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« What's Wrong with the November Employment Numbers | Main | The Dumbing Down of News »

December 08, 2009



Great stuff as always. In options you can really have both sides win (or lose), even in the same time frame. One guy buys long gamma from the other and the stock chops and he flips well. The short gamma guy holds tight and if the stock ultimately ends near where it started, they both win.


Mike -- I am trying to focus on an individual stock, partly to get away from the idea of a market opinion. So many people believe (usually unwisely) that they have a "feel for the market." It makes it difficult to help.

Many investors need to find some good choices so that they can participate, and that is my current focus.

Perhaps I'll get around to index investors, but not right now.




Studio -- There are many applications, as you note. I agree that Goldman is another good case, and regular readers know that we are long GS.

The trading gaps to the upside are sometimes not as dramatic as in Apple, but the concept is similar.

Thanks for the good point.


Mike C

I would add that the price performance of gold over the last 10 years, and then carved out by year by year and even month by month would provide a field day for this type of breakdown where depending on what your time frame and strategy was there were many price points where both a buy and sell was the right decision.

Mike C

Excellent note on a topic that seems to present conceptual difficulty for many. My experience is the typical novice or amateur individual investor finds it very difficult to grasp that both a buy or sell decision can be the "right" decision depending on the strategy and the anticipated holding time frame for the investment or "trade". This was a great nuts and bolts explain that I'll probably borrow at some point.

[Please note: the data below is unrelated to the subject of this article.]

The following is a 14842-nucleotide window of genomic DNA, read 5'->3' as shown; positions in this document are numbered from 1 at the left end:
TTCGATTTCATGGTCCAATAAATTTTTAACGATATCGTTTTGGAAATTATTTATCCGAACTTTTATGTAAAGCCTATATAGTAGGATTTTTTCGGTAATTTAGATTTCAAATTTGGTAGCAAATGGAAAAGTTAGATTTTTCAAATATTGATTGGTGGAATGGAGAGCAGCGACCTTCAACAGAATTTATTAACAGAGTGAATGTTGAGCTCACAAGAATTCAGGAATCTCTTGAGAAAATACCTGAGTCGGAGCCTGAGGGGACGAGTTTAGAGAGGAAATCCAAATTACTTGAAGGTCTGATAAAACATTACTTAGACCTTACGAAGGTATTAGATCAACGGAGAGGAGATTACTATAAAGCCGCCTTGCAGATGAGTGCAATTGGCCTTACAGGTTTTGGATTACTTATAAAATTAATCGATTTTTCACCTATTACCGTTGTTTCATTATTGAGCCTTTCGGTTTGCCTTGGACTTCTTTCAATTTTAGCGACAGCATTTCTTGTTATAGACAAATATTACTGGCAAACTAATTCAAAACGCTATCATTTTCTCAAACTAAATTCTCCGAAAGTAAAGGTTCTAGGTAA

That said, in the aggregate, for the overall market, the stock-market can be a zero-sum game if the time frame isn't long enough. Over the very long-term, let's say 20-30+ year time frames the overall total market capitalization of the U.S. stock market persistently trends up so the stock market creates wealth and is a positive sum game for buy and holders. Over shorter time frames, even 5-10 years (look at the last 5-10 years) there has been little to no net increase in market capitalization. One person's cumulative dollar gains had to come at the expense of someone else's cumulative dollar losses (the bagholders on Enron, Worldcom, Bear Stearns, Lehman, Countrywide, etc.)

You hit the nail on the head with the definite losing strategy and unfortunately that seems to be the strategy we humans are psychologically hardwired to follow.


Good read, thanks.
Just curious, do you see the "how to trade" similarity in both the fundamental/technical view between Goldman and Apple?

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